The Proceedings of the Old Bailey, 1674-1913

A fully searchable edition of the largest body of texts detailing the lives of non-elite people ever published, containing 197,745 criminal trials held at London's central criminal court. If you are new to this site, you may find the Getting Started and Guide to Searching videos and tutorials helpful.

To search the Proceedings use the boxes on the right or go to the Search Pages.

New Features: Research and Study Guides and Personal Workspaces

The improvements implemented in our JISC-funded latest update include:

  • A series of Research and Study Guides to help all users get the most out of this website.
  • Personal workspaces, which allow registered users to save, annotate, organise and export search results. For more information, see Using the Workspace.

For other changes, including search improvements, see What's New (March 2011).

Old Bailey Online Wins a Prize

In January 2011 co-directors Tim Hitchcock and Robert Shoemaker were awarded the Longman-History Today Trustees Award for their "major contribution to history over the past year or years" with the Old Bailey and London Lives projects.

London Lives, 1690-1800

A fully searchable edition of 240,000 manuscripts from eight archives and fifteen datasets, giving access to 3.35 million names, the London Lives, 1690-1800 website is now available. Containing records relating to crime, poverty, and social policy in the metropolis, this sister site is designed to complement and extend the Old Bailey Proceedings Online.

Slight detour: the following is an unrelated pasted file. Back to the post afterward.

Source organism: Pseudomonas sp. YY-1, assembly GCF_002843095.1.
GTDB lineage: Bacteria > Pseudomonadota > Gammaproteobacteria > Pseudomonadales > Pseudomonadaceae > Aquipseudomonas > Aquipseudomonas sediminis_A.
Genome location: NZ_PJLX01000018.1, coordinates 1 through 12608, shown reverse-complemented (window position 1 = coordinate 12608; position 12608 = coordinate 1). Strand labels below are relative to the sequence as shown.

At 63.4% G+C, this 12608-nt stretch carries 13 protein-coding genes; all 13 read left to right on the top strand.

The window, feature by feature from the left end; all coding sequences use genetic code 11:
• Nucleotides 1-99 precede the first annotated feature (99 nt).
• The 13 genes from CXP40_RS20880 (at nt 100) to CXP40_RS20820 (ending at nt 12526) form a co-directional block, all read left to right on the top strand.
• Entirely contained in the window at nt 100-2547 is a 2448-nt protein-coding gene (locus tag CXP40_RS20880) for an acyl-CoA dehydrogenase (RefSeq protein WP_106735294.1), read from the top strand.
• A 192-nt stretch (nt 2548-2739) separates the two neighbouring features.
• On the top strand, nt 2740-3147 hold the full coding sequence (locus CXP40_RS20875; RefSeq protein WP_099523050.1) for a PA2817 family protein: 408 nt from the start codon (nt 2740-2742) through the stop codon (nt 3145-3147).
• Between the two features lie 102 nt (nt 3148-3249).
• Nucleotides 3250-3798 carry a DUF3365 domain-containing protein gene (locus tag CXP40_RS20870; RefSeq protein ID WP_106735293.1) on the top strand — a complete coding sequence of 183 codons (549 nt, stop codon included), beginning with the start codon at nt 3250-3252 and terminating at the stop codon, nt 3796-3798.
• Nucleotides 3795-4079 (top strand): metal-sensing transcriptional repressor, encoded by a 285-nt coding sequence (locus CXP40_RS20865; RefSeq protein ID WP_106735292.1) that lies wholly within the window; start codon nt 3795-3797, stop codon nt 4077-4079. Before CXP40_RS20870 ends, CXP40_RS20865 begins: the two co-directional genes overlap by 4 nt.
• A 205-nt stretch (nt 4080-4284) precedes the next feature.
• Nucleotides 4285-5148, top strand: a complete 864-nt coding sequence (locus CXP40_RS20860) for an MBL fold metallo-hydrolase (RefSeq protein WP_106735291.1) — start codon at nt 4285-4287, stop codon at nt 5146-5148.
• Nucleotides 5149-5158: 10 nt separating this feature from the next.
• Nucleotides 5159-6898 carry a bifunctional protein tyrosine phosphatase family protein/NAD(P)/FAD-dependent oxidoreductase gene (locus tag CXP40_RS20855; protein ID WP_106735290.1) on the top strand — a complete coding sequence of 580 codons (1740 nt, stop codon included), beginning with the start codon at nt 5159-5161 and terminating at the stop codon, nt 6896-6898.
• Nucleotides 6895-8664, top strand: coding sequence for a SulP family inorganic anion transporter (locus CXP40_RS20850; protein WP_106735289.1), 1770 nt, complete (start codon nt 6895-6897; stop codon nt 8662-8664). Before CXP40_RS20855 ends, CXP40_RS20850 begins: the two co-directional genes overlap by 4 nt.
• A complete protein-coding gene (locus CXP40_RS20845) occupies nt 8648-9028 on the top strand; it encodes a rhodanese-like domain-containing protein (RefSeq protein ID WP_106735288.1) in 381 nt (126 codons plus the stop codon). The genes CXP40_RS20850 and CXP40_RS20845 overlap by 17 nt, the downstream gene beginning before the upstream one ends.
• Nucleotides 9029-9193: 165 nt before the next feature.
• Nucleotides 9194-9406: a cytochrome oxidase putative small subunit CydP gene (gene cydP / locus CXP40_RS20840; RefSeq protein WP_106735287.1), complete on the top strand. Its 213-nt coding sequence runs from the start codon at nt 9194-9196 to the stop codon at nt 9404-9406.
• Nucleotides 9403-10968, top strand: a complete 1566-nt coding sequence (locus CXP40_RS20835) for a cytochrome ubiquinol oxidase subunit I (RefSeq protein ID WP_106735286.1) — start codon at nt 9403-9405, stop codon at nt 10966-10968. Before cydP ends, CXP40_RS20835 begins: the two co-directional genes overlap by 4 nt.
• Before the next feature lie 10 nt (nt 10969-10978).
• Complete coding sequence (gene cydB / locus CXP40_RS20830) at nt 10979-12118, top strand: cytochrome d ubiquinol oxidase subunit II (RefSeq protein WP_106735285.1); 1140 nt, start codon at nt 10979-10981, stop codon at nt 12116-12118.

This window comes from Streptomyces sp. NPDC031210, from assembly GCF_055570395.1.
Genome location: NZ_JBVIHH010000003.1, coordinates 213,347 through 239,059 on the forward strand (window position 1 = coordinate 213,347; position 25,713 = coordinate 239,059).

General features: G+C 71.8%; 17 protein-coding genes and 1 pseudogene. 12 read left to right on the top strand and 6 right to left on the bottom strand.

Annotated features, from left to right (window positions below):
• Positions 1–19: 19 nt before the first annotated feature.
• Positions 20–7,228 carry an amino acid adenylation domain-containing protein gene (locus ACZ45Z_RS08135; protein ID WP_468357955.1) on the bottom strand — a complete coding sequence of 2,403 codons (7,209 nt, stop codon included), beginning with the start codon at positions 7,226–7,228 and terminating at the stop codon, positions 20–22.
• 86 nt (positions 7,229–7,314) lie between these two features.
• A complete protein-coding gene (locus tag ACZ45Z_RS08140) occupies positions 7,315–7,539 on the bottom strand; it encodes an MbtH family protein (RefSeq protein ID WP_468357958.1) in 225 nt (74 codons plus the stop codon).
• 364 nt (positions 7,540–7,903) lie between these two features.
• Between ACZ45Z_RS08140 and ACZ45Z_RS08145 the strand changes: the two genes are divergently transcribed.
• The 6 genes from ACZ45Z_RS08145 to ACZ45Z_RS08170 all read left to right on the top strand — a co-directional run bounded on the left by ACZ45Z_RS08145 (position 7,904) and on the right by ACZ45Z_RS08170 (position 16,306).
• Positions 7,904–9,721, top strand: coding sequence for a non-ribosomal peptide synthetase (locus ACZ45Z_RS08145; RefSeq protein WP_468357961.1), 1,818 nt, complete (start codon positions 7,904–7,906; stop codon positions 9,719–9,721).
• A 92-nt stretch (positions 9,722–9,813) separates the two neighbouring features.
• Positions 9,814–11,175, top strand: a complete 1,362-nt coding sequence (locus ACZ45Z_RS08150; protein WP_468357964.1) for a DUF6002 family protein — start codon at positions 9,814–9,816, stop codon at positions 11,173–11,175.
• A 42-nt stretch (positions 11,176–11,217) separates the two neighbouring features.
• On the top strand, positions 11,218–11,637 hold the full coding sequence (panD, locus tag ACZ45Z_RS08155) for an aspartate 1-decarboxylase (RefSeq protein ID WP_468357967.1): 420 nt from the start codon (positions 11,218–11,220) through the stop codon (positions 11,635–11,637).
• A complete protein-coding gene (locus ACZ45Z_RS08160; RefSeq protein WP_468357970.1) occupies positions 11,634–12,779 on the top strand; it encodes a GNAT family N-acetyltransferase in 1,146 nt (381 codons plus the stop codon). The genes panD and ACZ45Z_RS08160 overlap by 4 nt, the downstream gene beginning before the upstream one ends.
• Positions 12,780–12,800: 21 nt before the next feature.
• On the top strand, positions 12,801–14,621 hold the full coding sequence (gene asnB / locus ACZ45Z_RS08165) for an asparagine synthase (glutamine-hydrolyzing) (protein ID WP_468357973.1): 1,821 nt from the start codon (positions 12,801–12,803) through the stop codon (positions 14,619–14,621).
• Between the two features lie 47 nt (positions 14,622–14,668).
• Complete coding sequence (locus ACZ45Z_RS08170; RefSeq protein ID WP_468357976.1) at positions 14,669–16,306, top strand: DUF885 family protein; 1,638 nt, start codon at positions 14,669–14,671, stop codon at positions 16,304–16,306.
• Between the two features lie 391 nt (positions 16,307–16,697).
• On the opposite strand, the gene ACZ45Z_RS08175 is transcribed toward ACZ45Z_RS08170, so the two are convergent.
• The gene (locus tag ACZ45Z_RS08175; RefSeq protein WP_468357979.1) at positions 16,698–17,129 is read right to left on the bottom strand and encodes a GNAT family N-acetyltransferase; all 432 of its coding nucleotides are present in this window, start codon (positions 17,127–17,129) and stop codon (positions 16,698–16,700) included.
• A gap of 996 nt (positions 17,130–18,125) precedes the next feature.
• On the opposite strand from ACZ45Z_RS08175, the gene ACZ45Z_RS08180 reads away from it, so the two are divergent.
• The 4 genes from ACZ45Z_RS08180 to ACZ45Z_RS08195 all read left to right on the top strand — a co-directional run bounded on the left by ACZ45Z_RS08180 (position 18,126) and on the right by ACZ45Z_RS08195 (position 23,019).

Ordinary's Accounts

The website includes the texts of all known surviving Ordinary of Newgate's Accounts. These richly detailed narratives of the lives and deaths of convicts executed at Tyburn were published between 1676 and 1772.

Historical Background

For information about the Old Bailey Proceedings, see About the Proceedings.

For further information see Crime, Justice and Punishment, London and its Hinterlands, Community Histories, Gender in the Proceedings, and the History of the Old Bailey Courthouse.

About this Project

A collaboration between the Open University, and the Universities of Hertfordshire and Sheffield, this project was funded by the Arts and Humanities Research Council and the Big Lottery Fund. Project Directors are Clive Emsley, Tim Hitchcock, and Robert Shoemaker. It is published by HRI Online Publications, and technical services were provided by the Higher Education Digitisation Service and HRI Digital at the Humanities Research Institute. See About this Project.


On this day in... 1756

A gelding stolen from a field near Rumford was seen pulling a cart in Fleet Street a month later. read more

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